University of Pretoria (UP)’s team of researchers has created an artificial intelligence tool that monitors and predicts daily air pollution against national air quality standards. The team, led by Professor Rebecca Garland, found that certain areas of Mpumalanga and Gauteng have high levels of air pollution. Professor Garland is based at the university’s department of Geography, Geo-informatics and Meteorology.
Mpumalanga is a hotspot of air pollution
According to the available data, Mpumalanga accounts for about 83 percent of South Africa’s coal production and it is home to Eskom’s 12 (of its 15) coal-fired power plants. Sasol’s coal-to-liquids plant in Secunda, and the NatRef refinery in Sasolburg are two main polluters which make Mpumalanga a hotspot of highly toxic air pollution. The extent of the pollution received government’s attention and it designated the region a ‘High Priority Area’s with the then minister of environment publishing air quality management plan to manage the pollution.
Damage to the lungs
Professor Garland was part of an international research team that fed data into a smart computer model to predict PM2.5 levels where there are shortcomings in the available data. PM2.5 refers to particles less than 2.5 micrometres in size emitted by polluting industries like coal-fired power plants and many other sources in the atmosphere. Medical experts have shown that these minute particles can severely damage the lungs.
Using advance machines
According to the World Health Organisation (WHO), PM2.5 particles have been linked to 4.2 million premature deaths worldwide. Since so many different sources emit PM2.5 where people live, it is crucial to make sure PM2.5 levels don’t exceed healthy levels. The researchers used satellite, weather, and land use data to develop a highly accurate machine learning model that estimates daily PM2.5 levels in Gauteng and Mpumalanga. They also used the advanced machine learning model to fill the gaps left by the sparse ground monitors.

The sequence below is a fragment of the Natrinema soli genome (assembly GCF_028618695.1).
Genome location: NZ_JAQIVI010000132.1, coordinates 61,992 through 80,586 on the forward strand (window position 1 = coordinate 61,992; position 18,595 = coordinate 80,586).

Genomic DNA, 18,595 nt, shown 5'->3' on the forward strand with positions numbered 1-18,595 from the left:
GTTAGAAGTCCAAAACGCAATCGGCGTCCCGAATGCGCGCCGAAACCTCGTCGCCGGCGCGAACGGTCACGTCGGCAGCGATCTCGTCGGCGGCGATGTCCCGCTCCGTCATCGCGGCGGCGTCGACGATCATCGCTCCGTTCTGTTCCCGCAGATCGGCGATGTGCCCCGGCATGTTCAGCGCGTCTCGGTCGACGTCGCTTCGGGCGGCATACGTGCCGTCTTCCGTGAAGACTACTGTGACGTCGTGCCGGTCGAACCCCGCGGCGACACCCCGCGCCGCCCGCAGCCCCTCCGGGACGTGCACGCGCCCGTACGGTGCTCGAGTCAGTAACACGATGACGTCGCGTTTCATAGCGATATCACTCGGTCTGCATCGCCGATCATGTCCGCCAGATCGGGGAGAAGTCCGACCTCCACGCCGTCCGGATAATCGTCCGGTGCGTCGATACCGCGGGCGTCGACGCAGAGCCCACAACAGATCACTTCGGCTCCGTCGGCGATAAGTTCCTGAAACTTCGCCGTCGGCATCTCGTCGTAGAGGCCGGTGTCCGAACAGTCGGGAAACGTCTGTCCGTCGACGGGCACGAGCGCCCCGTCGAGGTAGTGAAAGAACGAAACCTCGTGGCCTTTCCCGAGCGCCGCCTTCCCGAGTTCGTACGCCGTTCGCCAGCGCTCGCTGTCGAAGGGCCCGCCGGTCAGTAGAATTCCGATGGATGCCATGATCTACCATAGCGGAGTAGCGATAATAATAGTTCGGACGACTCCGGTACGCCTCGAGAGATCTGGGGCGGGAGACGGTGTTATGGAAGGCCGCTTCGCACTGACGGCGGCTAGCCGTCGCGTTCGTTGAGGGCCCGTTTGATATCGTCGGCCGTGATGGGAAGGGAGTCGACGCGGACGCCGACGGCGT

Atmospheric science experience
Said Professor Garland: “When you want to know about pollution and its impacts on health, you want to understand how this pollution is distributed in space.” She brought her vast atmospheric science experience to the international team of researchers at Emory University in the USA. “One way of doing this is a machine learning approach to integrate multiple data streams to map out pockets of air pollution,” she added
According to the researchers there are 130 ground stations that monitor air quality all over South Africa. However, these are not enough to get an accurate picture of daily PM2.5 levels. Most of these stations, said the team, do not have adequate PM2.5 data, creating even larger areas where air quality isn’t monitored properly. The team’s model successfully reflected the real world’s seasonal trends and used them to predict daily PM2.5 levels. The model identified that many areas across Gauteng and neighbouring provinces have high levels of PM2.5, with high levels seen in some low-income settlements. “There are PM2.5 sources within low-income settlements and we see high particulate matter levels in winter in the highveld region,” said Professor Garland. “She said the use of solid fuels for cooking and for heating contribute to the increase of PM2.5 and this gets exacerbated during winter.
Creating sufficient monitoring policies
She said although the model showed reduced PM2.5 levels in Tshwane from 2016 to 2018, they still disturbingly remained the same in Johannesburg and surrounding areas. Professor Garland said even though the research was specific to Gauteng and Mpumalanga, it has opened the door for governments all over the world to adopt this method to track PM2.5 for their own areas. This method can help create and adequately monitor policies that manage the risk associated with high PM2.5 levels, she added.